I fear that I am about to sound like Oprah preaching, “I eat bread!” all over late-night TV, but it’s true: I love bread. I love all carbs, especially the home-baked variety.
Growing up in the 1980’s and 90’s, the diet fad was all about fat. Full fat was bad, but low fat was good, and fat-free was even better. Almost two decades later, the winds of diet trends have changed again. Fat is good now! The pastel packet sugar substitutes of my youth are out of style, replaced by real sugar and plant-based sweeteners. This time around, it is carbs that are unfashionable—white flour, white pasta, and white potatoes are the biggest offenders, and are the first to be eliminated from a trendy and healthy diet.
But in a world that currently preaches the evils of carbs, I take a real comfort in working for a tradition that does the exact opposite. Everywhere you look in my big, suburban, Reform synagogue, you will find carbs. There are bagels on Sunday mornings for our Adult Education classes, challah on Friday mornings with our preschoolers, rugulach, cookies, brownies, raisin challah at Shabbat oneg, and piping hot cheese pizza on Monday evenings for our teens. Our kitchen is a rotating factory of youth groupers making Jewish holiday carb creation: latkes on Hanukkah, matzah brei on Passover, and this past week, hamentashen for Purim.
Like so many American women today, I find the ownership of a female body to be both difficult and confusing. Not a day goes by when the onslaught of print and social media doesn’t remind us that dieting is normal, food, if not controlled, is dangerous—and that the size and shape of our bodies are a direct reflection of our hearts and minds. I am not sure if true body love and acceptance is a reasonable goal. Perhaps the best we can do is to come to an appreciation of our imperfections and an acceptance of the foods that keep our bodies healthy, energetic, and nourished.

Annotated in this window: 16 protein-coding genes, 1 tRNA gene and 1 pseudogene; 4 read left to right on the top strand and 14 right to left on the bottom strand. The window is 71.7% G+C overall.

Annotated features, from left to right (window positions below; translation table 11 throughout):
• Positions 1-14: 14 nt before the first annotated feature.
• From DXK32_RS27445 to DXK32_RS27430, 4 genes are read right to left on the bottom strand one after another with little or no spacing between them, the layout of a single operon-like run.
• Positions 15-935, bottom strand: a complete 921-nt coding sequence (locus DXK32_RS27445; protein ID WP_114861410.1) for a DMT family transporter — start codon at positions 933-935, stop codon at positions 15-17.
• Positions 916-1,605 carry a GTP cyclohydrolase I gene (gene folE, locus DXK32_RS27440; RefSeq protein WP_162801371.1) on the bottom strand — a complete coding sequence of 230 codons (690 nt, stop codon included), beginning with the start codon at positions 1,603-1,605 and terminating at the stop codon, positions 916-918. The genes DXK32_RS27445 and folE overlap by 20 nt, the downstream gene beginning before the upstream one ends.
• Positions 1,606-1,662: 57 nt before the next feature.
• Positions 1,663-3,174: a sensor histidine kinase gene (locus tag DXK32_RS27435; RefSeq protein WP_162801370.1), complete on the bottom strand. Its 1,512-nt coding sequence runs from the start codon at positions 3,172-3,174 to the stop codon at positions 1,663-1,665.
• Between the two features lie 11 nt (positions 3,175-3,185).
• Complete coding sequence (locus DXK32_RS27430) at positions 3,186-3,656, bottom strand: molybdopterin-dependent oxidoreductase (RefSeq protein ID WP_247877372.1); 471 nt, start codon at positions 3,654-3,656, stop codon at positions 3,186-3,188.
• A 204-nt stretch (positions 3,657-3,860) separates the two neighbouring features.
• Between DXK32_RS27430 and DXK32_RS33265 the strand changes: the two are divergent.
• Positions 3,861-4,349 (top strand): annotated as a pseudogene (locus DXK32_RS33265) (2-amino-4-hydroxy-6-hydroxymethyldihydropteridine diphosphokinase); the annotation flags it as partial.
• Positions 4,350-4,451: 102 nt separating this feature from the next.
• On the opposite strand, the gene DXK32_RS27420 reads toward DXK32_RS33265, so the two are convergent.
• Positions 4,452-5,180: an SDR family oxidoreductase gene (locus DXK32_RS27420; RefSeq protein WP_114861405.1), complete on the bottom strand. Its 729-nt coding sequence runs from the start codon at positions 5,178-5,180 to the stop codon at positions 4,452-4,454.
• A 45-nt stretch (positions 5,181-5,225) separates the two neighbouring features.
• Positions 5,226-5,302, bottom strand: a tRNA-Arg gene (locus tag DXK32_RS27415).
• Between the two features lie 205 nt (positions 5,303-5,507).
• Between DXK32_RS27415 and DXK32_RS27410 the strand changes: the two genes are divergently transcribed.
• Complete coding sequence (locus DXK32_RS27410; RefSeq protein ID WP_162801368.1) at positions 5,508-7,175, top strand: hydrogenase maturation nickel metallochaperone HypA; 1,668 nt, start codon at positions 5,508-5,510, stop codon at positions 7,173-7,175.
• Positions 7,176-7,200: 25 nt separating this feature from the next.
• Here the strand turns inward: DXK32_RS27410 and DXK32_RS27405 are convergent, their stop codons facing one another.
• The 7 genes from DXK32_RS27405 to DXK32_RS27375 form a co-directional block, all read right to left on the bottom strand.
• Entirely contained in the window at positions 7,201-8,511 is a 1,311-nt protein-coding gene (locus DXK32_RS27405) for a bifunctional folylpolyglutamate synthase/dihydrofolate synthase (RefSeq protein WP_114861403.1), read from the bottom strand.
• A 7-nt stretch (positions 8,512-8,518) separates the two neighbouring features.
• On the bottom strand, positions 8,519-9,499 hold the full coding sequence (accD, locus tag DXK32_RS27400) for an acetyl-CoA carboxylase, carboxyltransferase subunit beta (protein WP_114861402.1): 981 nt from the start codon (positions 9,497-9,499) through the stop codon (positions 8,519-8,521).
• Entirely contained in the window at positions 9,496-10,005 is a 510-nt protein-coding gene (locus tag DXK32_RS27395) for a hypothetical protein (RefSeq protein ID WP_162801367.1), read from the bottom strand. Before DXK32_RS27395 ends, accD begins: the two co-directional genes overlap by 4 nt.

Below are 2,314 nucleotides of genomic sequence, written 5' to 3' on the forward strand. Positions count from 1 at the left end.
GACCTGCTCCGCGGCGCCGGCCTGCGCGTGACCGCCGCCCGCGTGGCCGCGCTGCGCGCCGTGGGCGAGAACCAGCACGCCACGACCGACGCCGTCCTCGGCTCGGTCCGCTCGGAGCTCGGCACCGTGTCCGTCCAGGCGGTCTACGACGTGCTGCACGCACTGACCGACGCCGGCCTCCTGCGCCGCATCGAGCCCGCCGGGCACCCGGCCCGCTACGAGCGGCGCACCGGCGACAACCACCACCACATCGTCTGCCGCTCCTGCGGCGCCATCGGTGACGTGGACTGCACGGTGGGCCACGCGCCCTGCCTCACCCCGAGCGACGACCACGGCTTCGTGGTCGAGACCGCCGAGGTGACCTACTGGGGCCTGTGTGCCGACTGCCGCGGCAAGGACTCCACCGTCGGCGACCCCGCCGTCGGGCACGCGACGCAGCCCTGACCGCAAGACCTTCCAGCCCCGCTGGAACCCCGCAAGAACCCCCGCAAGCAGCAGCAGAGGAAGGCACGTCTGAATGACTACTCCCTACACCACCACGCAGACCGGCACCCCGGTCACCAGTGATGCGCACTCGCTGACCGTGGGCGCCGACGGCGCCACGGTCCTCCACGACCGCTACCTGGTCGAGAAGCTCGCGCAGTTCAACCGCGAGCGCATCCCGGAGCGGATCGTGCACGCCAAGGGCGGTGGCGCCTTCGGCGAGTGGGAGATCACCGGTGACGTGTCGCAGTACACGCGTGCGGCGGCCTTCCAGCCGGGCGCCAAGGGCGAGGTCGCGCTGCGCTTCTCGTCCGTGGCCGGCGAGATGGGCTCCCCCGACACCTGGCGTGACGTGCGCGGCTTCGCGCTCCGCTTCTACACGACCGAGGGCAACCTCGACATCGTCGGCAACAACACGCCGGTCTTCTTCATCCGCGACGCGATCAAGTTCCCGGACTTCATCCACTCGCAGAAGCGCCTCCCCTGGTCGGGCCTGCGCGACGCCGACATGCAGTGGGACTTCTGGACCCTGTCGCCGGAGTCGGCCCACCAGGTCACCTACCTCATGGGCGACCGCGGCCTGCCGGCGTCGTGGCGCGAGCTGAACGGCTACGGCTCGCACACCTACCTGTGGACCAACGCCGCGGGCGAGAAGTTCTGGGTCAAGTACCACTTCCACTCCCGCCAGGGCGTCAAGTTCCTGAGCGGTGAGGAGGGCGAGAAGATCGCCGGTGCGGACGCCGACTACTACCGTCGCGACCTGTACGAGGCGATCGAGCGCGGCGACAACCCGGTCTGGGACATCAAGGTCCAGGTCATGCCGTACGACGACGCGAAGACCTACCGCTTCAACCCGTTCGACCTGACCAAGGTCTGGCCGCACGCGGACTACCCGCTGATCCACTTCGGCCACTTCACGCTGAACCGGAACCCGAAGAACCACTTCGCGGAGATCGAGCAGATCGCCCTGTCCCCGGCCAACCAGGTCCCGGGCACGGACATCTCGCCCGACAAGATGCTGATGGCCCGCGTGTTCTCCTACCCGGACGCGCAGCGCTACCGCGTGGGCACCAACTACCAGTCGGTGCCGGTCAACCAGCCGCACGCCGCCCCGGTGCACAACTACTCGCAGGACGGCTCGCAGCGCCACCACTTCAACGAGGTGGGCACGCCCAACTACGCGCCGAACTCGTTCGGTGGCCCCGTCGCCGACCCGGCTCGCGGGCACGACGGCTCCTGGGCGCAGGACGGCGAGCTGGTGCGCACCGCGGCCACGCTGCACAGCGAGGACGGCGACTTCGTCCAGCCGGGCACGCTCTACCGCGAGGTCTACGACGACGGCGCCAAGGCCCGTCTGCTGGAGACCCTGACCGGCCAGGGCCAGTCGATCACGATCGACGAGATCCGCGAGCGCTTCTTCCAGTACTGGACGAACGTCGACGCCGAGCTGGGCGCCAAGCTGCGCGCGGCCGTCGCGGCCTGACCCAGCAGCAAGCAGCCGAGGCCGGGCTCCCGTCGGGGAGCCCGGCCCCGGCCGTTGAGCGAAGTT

I have come to realize that a diet high in carbs doesn’t always make me feel my best, nor does it keep me running at full speed. But my love for carbs also means that an Atkins-type food plan doesn’t work for me. Like Oprah, I want to live in a world where I can eat bread (or my favorite carb) on a daily basis. In the same vein as everything else in my life, I do best with balance. I love that I work for a tradition that affirms the value of enjoying food and the celebration, joy, and pleasure that food brings to the cycle of our lives. Challah and wine are to be enjoyed on Shabbat—at the end of a long work week. Rugulach and coffee after services brings people together in community and conversation. The sweet triangular cookies we enjoy on Purim are a way to find the sweetness in a story that can feel pediatric, ancient or disturbing.
I have no doubt that in the years to come, the winds of diet trends will change again. The science will advance, and there will be new foods to avoid, new foods to once again enjoy. But in the meantime, and even then, I will continue to love and eat my carbs. The week of Purim especially, I was seen with a few stray crumbs on my face, hamentashen (or two) in hand, enjoying every single bite with a full belly, and a very happy heart.